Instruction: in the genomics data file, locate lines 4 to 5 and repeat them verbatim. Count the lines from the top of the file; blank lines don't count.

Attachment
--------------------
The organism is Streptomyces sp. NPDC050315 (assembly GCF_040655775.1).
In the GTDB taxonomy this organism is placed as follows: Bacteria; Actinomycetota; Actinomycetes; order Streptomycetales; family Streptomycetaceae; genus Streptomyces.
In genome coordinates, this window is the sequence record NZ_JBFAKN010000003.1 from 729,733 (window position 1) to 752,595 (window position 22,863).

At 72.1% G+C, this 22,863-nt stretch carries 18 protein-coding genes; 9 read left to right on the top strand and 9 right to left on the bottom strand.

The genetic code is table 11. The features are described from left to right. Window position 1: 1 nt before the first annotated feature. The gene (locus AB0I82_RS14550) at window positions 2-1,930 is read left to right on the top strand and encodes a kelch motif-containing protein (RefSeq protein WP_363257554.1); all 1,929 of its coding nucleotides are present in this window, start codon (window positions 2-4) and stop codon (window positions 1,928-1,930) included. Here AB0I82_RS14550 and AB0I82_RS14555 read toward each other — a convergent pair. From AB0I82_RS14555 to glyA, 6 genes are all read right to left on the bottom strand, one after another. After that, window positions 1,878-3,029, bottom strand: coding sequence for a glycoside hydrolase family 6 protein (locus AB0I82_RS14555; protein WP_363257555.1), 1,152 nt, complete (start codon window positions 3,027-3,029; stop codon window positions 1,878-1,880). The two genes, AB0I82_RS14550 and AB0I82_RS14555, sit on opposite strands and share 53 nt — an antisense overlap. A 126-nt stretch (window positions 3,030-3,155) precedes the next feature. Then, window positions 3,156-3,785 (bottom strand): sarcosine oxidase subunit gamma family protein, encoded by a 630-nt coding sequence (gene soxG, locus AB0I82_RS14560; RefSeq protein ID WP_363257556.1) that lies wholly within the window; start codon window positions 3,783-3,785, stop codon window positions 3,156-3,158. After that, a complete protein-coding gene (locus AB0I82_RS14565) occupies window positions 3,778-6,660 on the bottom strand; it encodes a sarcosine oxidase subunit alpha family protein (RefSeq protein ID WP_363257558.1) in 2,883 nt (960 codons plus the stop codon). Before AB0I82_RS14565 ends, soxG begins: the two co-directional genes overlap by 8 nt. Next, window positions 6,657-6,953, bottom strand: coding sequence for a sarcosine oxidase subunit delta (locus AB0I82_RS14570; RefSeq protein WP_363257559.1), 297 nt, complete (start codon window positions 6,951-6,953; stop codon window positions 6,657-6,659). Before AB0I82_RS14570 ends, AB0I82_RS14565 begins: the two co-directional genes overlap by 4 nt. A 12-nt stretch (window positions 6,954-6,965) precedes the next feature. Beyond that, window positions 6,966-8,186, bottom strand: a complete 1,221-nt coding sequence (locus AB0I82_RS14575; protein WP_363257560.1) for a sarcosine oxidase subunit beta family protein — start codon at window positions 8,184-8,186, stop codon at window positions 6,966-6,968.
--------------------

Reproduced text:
At 72.1% G+C, this 22,863-nt stretch carries 18 protein-coding genes; 9 read left to right on the top strand and 9 right to left on the bottom strand.

The genetic code is table 11. The features are described from left to right. Window position 1: 1 nt before the first annotated feature. The gene (locus AB0I82_RS14550) at window positions 2-1,930 is read left to right on the top strand and encodes a kelch motif-containing protein (RefSeq protein WP_363257554.1); all 1,929 of its coding nucleotides are present in this window, start codon (window positions 2-4) and stop codon (window positions 1,928-1,930) included. Here AB0I82_RS14550 and AB0I82_RS14555 read toward each other — a convergent pair. From AB0I82_RS14555 to glyA, 6 genes are all read right to left on the bottom strand, one after another. After that, window positions 1,878-3,029, bottom strand: coding sequence for a glycoside hydrolase family 6 protein (locus AB0I82_RS14555; protein WP_363257555.1), 1,152 nt, complete (start codon window positions 3,027-3,029; stop codon window positions 1,878-1,880). The two genes, AB0I82_RS14550 and AB0I82_RS14555, sit on opposite strands and share 53 nt — an antisense overlap. A 126-nt stretch (window positions 3,030-3,155) precedes the next feature. Then, window positions 3,156-3,785 (bottom strand): sarcosine oxidase subunit gamma family protein, encoded by a 630-nt coding sequence (gene soxG, locus AB0I82_RS14560; RefSeq protein ID WP_363257556.1) that lies wholly within the window; start codon window positions 3,783-3,785, stop codon window positions 3,156-3,158. After that, a complete protein-coding gene (locus AB0I82_RS14565) occupies window positions 3,778-6,660 on the bottom strand; it encodes a sarcosine oxidase subunit alpha family protein (RefSeq protein ID WP_363257558.1) in 2,883 nt (960 codons plus the stop codon). Before AB0I82_RS14565 ends, soxG begins: the two co-directional genes overlap by 8 nt. Next, window positions 6,657-6,953, bottom strand: coding sequence for a sarcosine oxidase subunit delta (locus AB0I82_RS14570; RefSeq protein WP_363257559.1), 297 nt, complete (start codon window positions 6,951-6,953; stop codon window positions 6,657-6,659). Before AB0I82_RS14570 ends, AB0I82_RS14565 begins: the two co-directional genes overlap by 4 nt. A 12-nt stretch (window positions 6,954-6,965) precedes the next feature. Beyond that, window positions 6,966-8,186, bottom strand: a complete 1,221-nt coding sequence (locus AB0I82_RS14575; protein WP_363257560.1) for a sarcosine oxidase subunit beta family protein — start codon at window positions 8,184-8,186, stop codon at window positions 6,966-6,968.